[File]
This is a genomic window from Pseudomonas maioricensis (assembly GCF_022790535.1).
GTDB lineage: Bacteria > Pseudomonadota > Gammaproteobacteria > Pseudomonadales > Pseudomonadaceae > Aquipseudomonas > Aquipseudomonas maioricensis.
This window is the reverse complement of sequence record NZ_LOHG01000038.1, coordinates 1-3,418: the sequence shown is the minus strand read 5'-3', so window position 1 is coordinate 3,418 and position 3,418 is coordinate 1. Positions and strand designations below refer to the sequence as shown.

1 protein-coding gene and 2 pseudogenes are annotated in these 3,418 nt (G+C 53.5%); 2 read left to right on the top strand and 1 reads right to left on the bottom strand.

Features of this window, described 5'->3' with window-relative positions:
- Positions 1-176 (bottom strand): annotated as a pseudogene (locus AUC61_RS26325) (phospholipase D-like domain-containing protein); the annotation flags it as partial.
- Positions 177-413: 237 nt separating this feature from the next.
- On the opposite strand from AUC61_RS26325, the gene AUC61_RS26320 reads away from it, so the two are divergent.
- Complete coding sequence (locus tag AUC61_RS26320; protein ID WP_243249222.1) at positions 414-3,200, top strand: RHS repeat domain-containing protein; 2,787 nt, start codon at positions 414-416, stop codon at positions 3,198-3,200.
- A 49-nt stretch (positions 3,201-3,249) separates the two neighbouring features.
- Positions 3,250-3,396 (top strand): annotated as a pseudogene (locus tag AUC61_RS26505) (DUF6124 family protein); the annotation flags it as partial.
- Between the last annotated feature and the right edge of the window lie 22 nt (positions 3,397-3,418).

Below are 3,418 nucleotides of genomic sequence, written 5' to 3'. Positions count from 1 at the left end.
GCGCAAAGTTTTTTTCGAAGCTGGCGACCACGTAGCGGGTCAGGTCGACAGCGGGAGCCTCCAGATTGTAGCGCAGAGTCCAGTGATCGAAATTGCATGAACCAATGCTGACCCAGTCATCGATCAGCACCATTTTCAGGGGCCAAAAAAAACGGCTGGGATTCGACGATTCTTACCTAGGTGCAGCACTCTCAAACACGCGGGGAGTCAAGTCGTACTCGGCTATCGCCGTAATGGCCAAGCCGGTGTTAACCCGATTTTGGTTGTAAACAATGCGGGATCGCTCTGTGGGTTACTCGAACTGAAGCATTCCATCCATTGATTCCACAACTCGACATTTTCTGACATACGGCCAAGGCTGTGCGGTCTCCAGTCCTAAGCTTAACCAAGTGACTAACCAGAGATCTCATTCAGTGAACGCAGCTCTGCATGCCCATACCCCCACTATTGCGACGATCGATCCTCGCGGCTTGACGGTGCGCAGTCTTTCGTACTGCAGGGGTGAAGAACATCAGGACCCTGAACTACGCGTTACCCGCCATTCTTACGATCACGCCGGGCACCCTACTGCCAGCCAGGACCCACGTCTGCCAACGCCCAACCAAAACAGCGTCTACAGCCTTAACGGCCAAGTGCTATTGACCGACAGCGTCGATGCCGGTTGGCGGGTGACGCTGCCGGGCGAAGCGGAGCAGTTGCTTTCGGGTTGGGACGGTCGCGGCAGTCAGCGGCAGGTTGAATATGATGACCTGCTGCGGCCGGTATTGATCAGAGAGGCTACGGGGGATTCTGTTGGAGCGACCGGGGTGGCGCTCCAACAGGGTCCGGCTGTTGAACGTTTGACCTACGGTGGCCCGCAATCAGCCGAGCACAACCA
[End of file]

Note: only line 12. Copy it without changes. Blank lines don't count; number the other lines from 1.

- Between the last annotated feature and the right edge of the window lie 22 nt (positions 3,397-3,418).